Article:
[LINK] Fwd: Internet Filtering

Marghanita da Cruz marghanita at ramin.com.au
Tue Nov 11 10:01:20 AEDT 2008

Stilgherrian wrote:
> On 11/11/2008, at 9:47 AM, Marghanita da Cruz wrote:
>> It is worth reading the Wikipedia on King Canute....and in  
>> particular this:
>>> Ruler of the waves
>>> Henry of Huntingdon, the 12th century chronicler, tells how Canute  
>>> set his throne by the sea shore and commanded the tide to halt and  
>>> not wet his feet and robes; but the tide failed to stop. According  
>>> to Henry, Canute leapt backwards and said 'Let all men know how  
>>> empty and worthless is the power of kings, for there is none worthy  
>>> of the name, but He whom heaven, earth, and sea obey by eternal  
>>> laws'. He then hung his gold crown on a crucifix, and never wore it  
>>> again.[103
>> <http://en.wikipedia.org/wiki/Canute_the_Great>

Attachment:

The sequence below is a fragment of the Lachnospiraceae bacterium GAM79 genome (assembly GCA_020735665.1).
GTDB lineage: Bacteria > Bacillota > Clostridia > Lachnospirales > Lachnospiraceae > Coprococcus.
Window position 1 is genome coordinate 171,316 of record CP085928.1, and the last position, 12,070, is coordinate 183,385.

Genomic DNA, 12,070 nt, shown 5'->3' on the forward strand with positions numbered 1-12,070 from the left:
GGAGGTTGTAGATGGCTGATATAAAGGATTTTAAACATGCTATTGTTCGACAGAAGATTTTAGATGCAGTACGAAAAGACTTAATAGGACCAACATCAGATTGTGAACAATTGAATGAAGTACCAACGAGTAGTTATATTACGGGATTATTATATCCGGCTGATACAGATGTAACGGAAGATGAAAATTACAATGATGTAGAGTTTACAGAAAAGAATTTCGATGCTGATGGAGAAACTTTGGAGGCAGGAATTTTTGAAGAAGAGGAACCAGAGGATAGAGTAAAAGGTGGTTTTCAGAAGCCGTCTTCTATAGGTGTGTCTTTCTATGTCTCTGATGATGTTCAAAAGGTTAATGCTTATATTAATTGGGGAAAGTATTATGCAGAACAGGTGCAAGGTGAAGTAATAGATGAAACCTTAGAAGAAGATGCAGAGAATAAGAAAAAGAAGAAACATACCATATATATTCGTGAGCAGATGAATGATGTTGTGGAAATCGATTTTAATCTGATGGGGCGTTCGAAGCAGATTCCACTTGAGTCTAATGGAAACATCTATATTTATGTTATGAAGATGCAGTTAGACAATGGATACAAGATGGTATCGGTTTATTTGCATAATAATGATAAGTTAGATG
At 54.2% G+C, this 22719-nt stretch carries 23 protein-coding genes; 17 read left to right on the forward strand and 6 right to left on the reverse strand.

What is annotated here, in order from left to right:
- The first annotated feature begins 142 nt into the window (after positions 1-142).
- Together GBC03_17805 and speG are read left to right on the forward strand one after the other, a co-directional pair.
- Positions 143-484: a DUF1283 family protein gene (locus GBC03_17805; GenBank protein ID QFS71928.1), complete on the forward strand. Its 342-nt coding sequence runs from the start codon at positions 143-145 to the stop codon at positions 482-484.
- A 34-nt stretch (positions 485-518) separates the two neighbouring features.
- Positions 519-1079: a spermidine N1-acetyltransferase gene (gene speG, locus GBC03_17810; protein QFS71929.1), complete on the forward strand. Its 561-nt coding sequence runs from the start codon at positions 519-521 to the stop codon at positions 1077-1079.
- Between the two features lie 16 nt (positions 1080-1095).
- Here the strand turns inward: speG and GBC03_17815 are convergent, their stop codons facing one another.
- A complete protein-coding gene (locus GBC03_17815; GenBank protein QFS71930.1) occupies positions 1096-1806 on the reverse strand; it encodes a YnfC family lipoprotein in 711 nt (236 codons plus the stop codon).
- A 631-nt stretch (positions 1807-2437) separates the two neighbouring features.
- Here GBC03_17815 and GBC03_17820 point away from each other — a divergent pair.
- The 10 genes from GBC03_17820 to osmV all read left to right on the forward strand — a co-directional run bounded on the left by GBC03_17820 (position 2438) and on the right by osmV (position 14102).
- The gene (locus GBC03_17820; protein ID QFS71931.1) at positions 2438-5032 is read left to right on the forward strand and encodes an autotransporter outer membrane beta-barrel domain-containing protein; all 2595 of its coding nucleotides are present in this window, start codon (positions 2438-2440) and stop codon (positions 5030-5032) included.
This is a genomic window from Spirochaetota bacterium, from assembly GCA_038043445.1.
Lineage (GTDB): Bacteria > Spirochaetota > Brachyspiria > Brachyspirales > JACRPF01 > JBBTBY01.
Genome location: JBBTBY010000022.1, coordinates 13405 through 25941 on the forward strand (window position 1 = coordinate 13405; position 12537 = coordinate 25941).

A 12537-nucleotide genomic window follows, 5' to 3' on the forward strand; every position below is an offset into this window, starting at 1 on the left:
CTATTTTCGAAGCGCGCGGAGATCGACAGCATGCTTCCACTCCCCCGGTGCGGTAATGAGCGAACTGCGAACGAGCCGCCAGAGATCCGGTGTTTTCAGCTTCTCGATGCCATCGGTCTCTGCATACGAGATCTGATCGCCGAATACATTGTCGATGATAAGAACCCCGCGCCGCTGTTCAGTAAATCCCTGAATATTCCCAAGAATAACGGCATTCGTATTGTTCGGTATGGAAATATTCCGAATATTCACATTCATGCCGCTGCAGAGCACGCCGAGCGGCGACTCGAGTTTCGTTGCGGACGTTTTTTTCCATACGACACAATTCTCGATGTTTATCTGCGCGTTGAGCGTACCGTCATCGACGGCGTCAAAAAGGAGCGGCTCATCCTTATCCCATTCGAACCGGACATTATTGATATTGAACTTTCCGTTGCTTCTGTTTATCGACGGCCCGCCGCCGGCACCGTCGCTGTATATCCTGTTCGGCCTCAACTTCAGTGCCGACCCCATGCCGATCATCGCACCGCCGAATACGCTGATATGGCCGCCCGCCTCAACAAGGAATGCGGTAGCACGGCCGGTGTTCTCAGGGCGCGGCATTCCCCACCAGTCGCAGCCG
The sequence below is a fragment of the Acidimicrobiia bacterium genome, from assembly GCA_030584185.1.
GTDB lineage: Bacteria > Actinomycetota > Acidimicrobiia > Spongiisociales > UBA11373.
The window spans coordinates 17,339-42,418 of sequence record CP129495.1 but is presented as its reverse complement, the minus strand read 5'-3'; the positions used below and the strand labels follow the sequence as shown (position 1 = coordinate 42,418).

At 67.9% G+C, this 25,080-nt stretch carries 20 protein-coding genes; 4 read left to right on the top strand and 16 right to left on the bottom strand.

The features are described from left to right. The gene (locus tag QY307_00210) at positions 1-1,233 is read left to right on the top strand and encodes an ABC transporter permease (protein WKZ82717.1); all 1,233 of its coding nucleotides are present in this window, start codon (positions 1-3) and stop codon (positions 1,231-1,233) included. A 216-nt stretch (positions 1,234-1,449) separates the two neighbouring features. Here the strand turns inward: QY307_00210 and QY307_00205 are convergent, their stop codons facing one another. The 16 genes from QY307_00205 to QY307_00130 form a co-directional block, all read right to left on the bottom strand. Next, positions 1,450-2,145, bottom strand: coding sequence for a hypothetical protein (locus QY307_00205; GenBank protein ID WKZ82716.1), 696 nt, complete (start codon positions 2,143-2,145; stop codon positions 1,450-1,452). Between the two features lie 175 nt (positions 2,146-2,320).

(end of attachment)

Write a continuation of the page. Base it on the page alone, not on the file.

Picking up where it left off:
> That is precisely why we have nominations for "Cnut of the Week": In  
> memory of King Cnut, we point out those people who are futilely trying  
> to hold back the tide of change, particularly the tide of digital  
> hyperconnectivity.

it is worth reading a little more about Canute, in wikipedia, which
draws this conclusion:

> However there may be a 'basis of fact, in a planned act of piety,' behind this story, and Henry of Huntingdon cites it as an example of the king's 'nobleness and greatness of mind'.[106] Later historians repeated the story, most of them adjusting it to have Canute more clearly aware that the tides would not obey him, and staging the scene to rebuke the flattery of his courtiers; and there are earlier Celtic parallels in stories of men who commanded the tides, namely Saint Illtud, Maelgwn, king of Gwynedd, and Tuirbe, of Tuirbe's Strand, in Brittany.[107

Marghanita da Cruz
Phone: (+61)0414 869202

More information about the Link mailing list